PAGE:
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!*&^# Ubuntu!

Discussion in 'Tech Talk' started by Jim1970, Oct 31, 2012.

  1. Bushflyr

    Bushflyr ʇno uıƃuɐɥ ʇsnɾ Millennium Member

    3,524
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    Mar 17, 1999
    Western WA
    I defer to your greater experience, but, out of curiosity, what's wrong with wubi? Given that he does have a working Windows OS on the machine.
     
  2. IndyGunFreak

    IndyGunFreak

    25,925
    1,154
    Jan 26, 2001
    Indiana
    wubi integrates the two operating systems way to tightly (since Ubuntu basically ends up installed on a virtual drive that you can boot). When wubi works, everything is fine. When wubi doesn't work, it is a mess to fix, and honestly, rarely successful. Really the biggest problem, is when Windows has a problem(virus, or any other typical windows problem), it typically renders both OS's unable to boot, and in addition to all this, it makes windows more difficult to fix because of the way wubi writes to the boot loader. You talk to anyone who's ever been involved in support, etc.. for Ubuntu, and they'll tell you wubi was the worst idea Canonical ever came up with.

    I think part of the issue also, was Canonical started wubi, as a way to try Ubuntu. It was easy to install, and should be easy to uninstall. The problem is, people started using wubi as a replacement for a normal dual boot system, and Canonical tried to adjust it to make it a more "permanent" solution, and then the problems started. Also, it's not uncommon when you uninstall wubi, for the boot sector to end up corrupt and the machine will then fail to boot Windows. Again, it doesn't happen all the time, but it definitely happens with enough frequency, I'd never ever recommend wubi.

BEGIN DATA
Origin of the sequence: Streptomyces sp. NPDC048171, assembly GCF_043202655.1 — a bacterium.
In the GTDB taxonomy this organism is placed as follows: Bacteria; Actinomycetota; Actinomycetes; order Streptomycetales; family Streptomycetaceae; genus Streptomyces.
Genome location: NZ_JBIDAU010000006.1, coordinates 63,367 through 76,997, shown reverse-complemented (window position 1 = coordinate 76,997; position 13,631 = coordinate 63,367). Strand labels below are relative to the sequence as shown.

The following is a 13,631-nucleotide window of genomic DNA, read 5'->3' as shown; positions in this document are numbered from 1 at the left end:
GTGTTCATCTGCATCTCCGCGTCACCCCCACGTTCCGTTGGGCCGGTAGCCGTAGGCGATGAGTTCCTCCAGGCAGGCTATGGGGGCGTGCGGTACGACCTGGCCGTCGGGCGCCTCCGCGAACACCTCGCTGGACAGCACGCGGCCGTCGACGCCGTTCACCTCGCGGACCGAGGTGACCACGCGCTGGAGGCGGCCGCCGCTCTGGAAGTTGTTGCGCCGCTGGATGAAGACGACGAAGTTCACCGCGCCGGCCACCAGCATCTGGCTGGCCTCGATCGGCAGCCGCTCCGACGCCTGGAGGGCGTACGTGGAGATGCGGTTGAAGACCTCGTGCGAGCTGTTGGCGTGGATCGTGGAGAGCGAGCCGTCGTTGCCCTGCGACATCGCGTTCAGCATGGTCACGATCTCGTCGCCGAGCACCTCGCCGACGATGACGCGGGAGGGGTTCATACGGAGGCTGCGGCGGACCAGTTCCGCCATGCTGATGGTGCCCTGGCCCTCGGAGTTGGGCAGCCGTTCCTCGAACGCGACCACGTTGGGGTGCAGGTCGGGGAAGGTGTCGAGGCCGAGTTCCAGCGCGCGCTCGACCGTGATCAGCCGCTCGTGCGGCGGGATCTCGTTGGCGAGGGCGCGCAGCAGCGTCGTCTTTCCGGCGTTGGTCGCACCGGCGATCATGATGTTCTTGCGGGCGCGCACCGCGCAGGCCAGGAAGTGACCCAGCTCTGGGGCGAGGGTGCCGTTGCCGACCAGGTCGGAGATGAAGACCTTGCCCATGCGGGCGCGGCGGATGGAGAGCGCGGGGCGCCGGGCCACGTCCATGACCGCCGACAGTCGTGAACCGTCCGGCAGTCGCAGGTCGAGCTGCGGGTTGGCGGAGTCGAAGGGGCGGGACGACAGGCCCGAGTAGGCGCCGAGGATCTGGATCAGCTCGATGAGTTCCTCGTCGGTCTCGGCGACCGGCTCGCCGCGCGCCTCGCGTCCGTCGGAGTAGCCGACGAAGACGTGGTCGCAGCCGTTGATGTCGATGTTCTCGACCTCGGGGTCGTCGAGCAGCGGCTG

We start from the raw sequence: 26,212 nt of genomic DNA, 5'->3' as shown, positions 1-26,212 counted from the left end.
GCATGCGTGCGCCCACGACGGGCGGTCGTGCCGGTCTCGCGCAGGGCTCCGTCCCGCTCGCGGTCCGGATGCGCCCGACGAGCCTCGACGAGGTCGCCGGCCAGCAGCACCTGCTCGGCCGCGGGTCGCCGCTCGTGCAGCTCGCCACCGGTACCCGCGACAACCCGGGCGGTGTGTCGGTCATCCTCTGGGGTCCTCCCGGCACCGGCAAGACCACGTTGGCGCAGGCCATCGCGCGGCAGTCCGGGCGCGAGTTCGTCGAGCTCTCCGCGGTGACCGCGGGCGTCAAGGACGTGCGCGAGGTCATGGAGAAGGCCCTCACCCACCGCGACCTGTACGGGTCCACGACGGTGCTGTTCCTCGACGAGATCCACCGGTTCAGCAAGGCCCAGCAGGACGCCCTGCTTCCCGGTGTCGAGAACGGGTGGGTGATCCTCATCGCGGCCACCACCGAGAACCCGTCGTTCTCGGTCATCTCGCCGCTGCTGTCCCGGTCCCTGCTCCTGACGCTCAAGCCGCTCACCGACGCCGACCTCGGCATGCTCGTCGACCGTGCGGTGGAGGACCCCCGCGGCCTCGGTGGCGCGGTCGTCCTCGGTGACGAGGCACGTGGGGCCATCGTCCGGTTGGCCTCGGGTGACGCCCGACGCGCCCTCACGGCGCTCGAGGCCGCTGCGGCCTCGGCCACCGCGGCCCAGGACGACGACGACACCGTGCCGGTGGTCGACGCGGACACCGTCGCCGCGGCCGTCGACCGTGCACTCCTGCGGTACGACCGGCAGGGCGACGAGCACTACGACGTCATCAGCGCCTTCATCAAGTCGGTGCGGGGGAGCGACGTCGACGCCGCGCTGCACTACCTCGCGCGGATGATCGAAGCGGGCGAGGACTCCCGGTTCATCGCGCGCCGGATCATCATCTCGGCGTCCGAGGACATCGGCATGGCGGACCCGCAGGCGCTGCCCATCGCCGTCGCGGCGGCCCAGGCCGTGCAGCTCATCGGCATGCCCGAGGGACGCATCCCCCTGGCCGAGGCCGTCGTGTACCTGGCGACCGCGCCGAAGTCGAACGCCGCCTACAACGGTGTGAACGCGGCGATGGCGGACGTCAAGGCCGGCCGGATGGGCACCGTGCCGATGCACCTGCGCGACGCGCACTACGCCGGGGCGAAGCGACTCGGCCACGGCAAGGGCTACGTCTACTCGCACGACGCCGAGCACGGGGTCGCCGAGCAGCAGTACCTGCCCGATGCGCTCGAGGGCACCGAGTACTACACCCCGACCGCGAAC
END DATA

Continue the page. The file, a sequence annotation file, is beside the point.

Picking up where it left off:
On a normal dual boot machine, typically at least one of the operating systems will always bootable. The only way you'd really have an unbootable system, is in the event of a grub failure, and that can be fixed in about 5 seconds from a live cd/usb with the boot repair utility.

    I've watched (and participated) in the support channel where guys have worked for HOURS trying to fix a bricked wubi install, only to finally say "Sorry, you're going to have to reinstall windows.. hopefully you have the cd" (because there's a good chance in this scenario, you won't be able to boot a recovery partition as well)

    Sorry, that was way way longer than I'd intended, but.. Really, wubi is NOT the way to go when trying to install Ubuntu.

    IGF
     


  3. IndyGunFreak

    IndyGunFreak

    25,925
    1,154
    Jan 26, 2001
    Indiana
    The CD is a live CD, so the OS runs from the CD for you to try it. If you don't like it, just reboot and remove the CD, and you're back in Windows like nothing ever happened.

    I would be REALLY surprised if that machine does not have the ability to boot a USB device. That has been a feature on laptops for at least the last 10yrs (my old Acer laptop would be about 11yrs old and could boot USB's no problem)

    Is "USB" not an available option in your boot sequence, or is there some other problem?
     
  4. Bushflyr

    Bushflyr ʇno uıƃuɐɥ ʇsnɾ Millennium Member

    3,524
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    Mar 17, 1999
    Western WA
    No, i appreciate all the detail. I've done my server install aaton of times, but am still learning.
     
  5. Jim1970

    Jim1970 Learnin'

    505
    7
    Jan 2, 2005
    Wyoming
    IGF,